Low-Dose CT Could be One-Stop Test for Early Signs of China’s ‘Big Three’ Chest Diseases

Low-Dose CT Could be One-Stop Test for Early Signs of China’s ‘Big Three’ Chest Diseases

Meeting News
May 06, 2021

Finding one effective test for the three chest conditions that are the leading causes of death in China, without a high risk of false positives, would allow better control of the mortality rate by expanding opportunities for early treatment.

Researchers at three hospitals in China and one in the Netherlands are conducting the NELCIN B3 trial to explore low-dose CT as a “one-stop test” to identify early lung cancer, chronic obstructive pulmonary disease (COPD), and cardiovascular disease (CVD).

The study is testing whether measuring and treating nodules based on volume rather than diameter will reduce the rate of unnecessary referrals for lung cancer assessment, explained Li Fan, MD, of Shanghai Changzheng Hospital, during the May 7, 2021 program of the CT Screening Symposium.

A secondary objective is to adjust the cutoff values that signal the need for nodule follow up, and another is to identify risk factors for the “Big Three” diseases to determine who will benefit from screening.

“Building a high-risk model for the Chinese is very, very important,” Dr. Fan said, “because the Eastern [population] is very different from the Western, not only in culture but also in the medical environment.”

She reported strictly on the parameters and progress at her institution, the study’s leading hospital.


The “heavy burden” of the Big Three is evidenced by their ranking by the World Health Organization (WHO) within the top 10 global causes of death in 2016. Heading the list that year was ischemic heart disease, which was associated with 9.5 million lost lives.

A 2018 study identified lung cancer as China’s most prevalent oncologic disease, tied to 10,422 diagnoses and 6,290 deaths per day. And although public awareness about COPD logs in at just 0.9% in China, the disease’s incidence rate there in residents aged 40 or older is 13.6%, with a mortality rate of 1.9 people per minute, Dr. Fan said.

She said that low-dose CT might better identify early COPD compared with the standard pulmonary function test, which does not pick up the initial changes associated with the condition.


In 2018, Shanghai Changzheng Hospital launched its ongoing recruitment of 10,000 asymptomatic Shanghai residents aged 40 to 74 who have no history of lung cancer and are not pregnant. Participants are being randomly placed into either of two study arms.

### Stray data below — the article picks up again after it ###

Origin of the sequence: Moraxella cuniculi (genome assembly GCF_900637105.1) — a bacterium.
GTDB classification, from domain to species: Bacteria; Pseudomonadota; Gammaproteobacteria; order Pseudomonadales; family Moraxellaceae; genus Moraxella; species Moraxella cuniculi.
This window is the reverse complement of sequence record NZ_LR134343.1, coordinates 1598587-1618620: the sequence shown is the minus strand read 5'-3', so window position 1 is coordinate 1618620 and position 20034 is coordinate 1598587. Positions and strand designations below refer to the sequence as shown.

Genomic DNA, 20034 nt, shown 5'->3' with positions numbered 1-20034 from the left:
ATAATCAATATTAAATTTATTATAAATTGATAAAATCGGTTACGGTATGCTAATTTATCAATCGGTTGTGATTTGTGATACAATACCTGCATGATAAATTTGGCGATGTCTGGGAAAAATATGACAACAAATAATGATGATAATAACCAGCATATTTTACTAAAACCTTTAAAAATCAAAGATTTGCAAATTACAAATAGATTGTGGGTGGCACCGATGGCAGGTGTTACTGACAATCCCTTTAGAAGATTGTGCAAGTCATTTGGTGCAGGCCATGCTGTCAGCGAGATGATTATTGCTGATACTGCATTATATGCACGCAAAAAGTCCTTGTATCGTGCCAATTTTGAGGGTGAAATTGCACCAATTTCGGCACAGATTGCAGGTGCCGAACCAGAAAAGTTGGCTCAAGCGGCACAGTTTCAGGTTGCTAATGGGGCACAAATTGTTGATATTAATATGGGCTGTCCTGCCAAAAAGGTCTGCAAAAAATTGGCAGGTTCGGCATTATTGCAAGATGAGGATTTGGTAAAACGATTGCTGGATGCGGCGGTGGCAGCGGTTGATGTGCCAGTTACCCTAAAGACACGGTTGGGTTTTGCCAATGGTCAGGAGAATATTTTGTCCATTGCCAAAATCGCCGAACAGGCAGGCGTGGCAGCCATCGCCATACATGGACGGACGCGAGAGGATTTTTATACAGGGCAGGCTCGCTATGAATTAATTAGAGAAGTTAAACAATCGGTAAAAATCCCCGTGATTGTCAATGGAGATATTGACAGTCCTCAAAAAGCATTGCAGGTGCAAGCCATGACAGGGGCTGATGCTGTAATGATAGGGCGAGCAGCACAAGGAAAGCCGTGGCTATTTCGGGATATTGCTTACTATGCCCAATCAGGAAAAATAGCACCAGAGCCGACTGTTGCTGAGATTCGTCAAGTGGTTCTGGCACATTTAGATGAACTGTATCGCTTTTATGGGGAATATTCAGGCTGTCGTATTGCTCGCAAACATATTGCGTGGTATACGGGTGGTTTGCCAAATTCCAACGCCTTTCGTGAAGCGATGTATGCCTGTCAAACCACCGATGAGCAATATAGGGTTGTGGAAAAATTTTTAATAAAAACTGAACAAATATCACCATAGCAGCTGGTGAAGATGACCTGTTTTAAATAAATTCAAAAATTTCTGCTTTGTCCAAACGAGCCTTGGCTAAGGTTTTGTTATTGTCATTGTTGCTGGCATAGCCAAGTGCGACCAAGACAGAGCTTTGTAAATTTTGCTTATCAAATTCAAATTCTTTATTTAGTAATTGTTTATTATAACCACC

Those in the intervention group receive 256-slice low-dose chest and sequential cardiac CT screening at baseline and a year later, with volume-based management of nodules modeled on protocols developed for the NELSON and ROBINSCA lung cancer screening trials. COPD management is according to the GOLD guideline, and medium- or high-risk CVD findings are referred to general practitioners.

Those in the control group receive 64-slice low-dose chest CT at baseline and a year later, with nodules managed according to standard practice—by diameter. While coronary artery calcium, emphysema, and/or bronchial wall thickness are qualitatively recorded, no management suggestions are given and general practitioners are not informed—also in line with standard practice.

Intervention group participants undergo physical exams before their first and second CT scans, providing information that could help identify Big Three risk factors.

In the fourth year after baseline, any diagnosis of lung cancer, COPD, or CVD, as well as related treatments, will be recorded for each participant and the outcomes of the study arms will be compared with regard to the frequency of unnecessary lung-nodule referrals and the detection of Big Three diseases. CT imaging biomarkers will be analyzed to determine the best cutoff values for early disease detection and to identify Big Three risk factors.


Through December 1, 2020, Shanghai Changzheng Hospital had screened 3,439 residents and conducted three-month follow-ups in 161 and annual follow-ups in 1,511.

Fifty-four had received a cancer diagnosis, 38 of those confirmed pathologically. Now, artificial intelligence (AI) will compare the outcomes of the volume- and diameter-based protocols.

Also during that period, 2,018 CT emphysema evaluations revealed 512 cases, or an emphysema index of more than 6%. In addition, functional small airway disease was analyzed in 615 cases (Figure). CT for both of these purposes deserves further study, Dr. Fan said.


Finally, quantitative evaluation of coronary artery calcification has been conducted in 2,020 cases, revealing Agatston scores of 0 in 1,192 residents and higher values in the remaining participants. Eleven patients received stents based on these findings, she reported.

Overall, these results indicate that the “NELCIN B3 protocol is feasible and has great potential for Big Three screening,” Dr. Fan concluded.

She added that the one-stop test will allow hospitals to “build a database for deep data mining,” facilitating both AI research into the Big Three diseases and lung-nodule management strategy.


  • 1. Computed Tomography Screening for Early Lung Cancer, COPD and Cardiovascular Disease in Shanghai: Rationale and Design of a Population based Comparative Study. Academic Radiology. 2020; S1076-6332(20)30048-30049.